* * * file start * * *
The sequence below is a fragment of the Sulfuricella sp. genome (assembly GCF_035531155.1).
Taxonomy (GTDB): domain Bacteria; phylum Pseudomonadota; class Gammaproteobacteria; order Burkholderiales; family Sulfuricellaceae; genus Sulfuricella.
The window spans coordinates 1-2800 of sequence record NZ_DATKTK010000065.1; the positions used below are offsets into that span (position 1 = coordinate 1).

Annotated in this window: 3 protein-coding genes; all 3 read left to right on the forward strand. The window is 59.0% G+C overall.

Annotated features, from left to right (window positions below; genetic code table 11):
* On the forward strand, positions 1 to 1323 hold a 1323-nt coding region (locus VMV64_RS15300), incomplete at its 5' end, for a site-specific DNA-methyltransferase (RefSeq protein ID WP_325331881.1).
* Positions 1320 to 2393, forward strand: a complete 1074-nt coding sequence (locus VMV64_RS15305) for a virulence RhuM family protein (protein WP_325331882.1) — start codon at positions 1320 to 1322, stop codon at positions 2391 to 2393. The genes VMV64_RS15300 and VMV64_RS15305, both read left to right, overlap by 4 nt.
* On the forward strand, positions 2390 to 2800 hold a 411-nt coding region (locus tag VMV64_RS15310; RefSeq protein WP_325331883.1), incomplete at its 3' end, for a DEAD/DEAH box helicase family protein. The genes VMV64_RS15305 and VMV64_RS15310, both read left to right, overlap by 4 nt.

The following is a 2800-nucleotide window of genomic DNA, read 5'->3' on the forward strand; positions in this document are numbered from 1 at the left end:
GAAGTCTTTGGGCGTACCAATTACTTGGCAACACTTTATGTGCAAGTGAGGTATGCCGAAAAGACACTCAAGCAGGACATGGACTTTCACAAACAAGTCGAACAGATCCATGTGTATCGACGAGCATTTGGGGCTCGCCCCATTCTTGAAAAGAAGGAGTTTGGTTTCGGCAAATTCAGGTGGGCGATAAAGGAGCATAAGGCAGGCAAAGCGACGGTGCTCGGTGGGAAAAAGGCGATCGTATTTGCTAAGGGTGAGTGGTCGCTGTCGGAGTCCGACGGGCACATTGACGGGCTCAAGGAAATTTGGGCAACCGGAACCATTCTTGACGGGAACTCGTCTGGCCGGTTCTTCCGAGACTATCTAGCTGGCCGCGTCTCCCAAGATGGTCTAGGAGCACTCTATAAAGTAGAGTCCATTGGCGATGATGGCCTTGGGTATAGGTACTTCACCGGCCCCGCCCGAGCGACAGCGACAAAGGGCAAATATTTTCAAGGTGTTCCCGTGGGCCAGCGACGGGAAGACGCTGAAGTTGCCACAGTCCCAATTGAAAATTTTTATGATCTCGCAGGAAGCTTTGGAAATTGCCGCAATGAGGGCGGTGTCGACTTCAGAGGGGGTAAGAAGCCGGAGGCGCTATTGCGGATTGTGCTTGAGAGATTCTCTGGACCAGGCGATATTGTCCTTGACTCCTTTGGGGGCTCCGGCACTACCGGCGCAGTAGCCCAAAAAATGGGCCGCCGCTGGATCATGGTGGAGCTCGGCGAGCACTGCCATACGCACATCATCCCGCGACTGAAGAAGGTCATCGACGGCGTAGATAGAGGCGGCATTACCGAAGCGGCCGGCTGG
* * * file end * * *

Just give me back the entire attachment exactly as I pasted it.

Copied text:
The sequence below is a fragment of the Sulfuricella sp. genome (assembly GCF_035531155.1).
Taxonomy (GTDB): domain Bacteria; phylum Pseudomonadota; class Gammaproteobacteria; order Burkholderiales; family Sulfuricellaceae; genus Sulfuricella.
The window spans coordinates 1-2800 of sequence record NZ_DATKTK010000065.1; the positions used below are offsets into that span (position 1 = coordinate 1).

Annotated in this window: 3 protein-coding genes; all 3 read left to right on the forward strand. The window is 59.0% G+C overall.

Annotated features, from left to right (window positions below; genetic code table 11):
* On the forward strand, positions 1 to 1323 hold a 1323-nt coding region (locus VMV64_RS15300), incomplete at its 5' end, for a site-specific DNA-methyltransferase (RefSeq protein ID WP_325331881.1).
* Positions 1320 to 2393, forward strand: a complete 1074-nt coding sequence (locus VMV64_RS15305) for a virulence RhuM family protein (protein WP_325331882.1) — start codon at positions 1320 to 1322, stop codon at positions 2391 to 2393. The genes VMV64_RS15300 and VMV64_RS15305, both read left to right, overlap by 4 nt.
* On the forward strand, positions 2390 to 2800 hold a 411-nt coding region (locus tag VMV64_RS15310; RefSeq protein WP_325331883.1), incomplete at its 3' end, for a DEAD/DEAH box helicase family protein. The genes VMV64_RS15305 and VMV64_RS15310, both read left to right, overlap by 4 nt.

The following is a 2800-nucleotide window of genomic DNA, read 5'->3' on the forward strand; positions in this document are numbered from 1 at the left end:
GAAGTCTTTGGGCGTACCAATTACTTGGCAACACTTTATGTGCAAGTGAGGTATGCCGAAAAGACACTCAAGCAGGACATGGACTTTCACAAACAAGTCGAACAGATCCATGTGTATCGACGAGCATTTGGGGCTCGCCCCATTCTTGAAAAGAAGGAGTTTGGTTTCGGCAAATTCAGGTGGGCGATAAAGGAGCATAAGGCAGGCAAAGCGACGGTGCTCGGTGGGAAAAAGGCGATCGTATTTGCTAAGGGTGAGTGGTCGCTGTCGGAGTCCGACGGGCACATTGACGGGCTCAAGGAAATTTGGGCAACCGGAACCATTCTTGACGGGAACTCGTCTGGCCGGTTCTTCCGAGACTATCTAGCTGGCCGCGTCTCCCAAGATGGTCTAGGAGCACTCTATAAAGTAGAGTCCATTGGCGATGATGGCCTTGGGTATAGGTACTTCACCGGCCCCGCCCGAGCGACAGCGACAAAGGGCAAATATTTTCAAGGTGTTCCCGTGGGCCAGCGACGGGAAGACGCTGAAGTTGCCACAGTCCCAATTGAAAATTTTTATGATCTCGCAGGAAGCTTTGGAAATTGCCGCAATGAGGGCGGTGTCGACTTCAGAGGGGGTAAGAAGCCGGAGGCGCTATTGCGGATTGTGCTTGAGAGATTCTCTGGACCAGGCGATATTGTCCTTGACTCCTTTGGGGGCTCCGGCACTACCGGCGCAGTAGCCCAAAAAATGGGCCGCCGCTGGATCATGGTGGAGCTCGGCGAGCACTGCCATACGCACATCATCCCGCGACTGAAGAAGGTCATCGACGGCGTAGATAGAGGCGGCATTACCGAAGCGGCCGGCTGG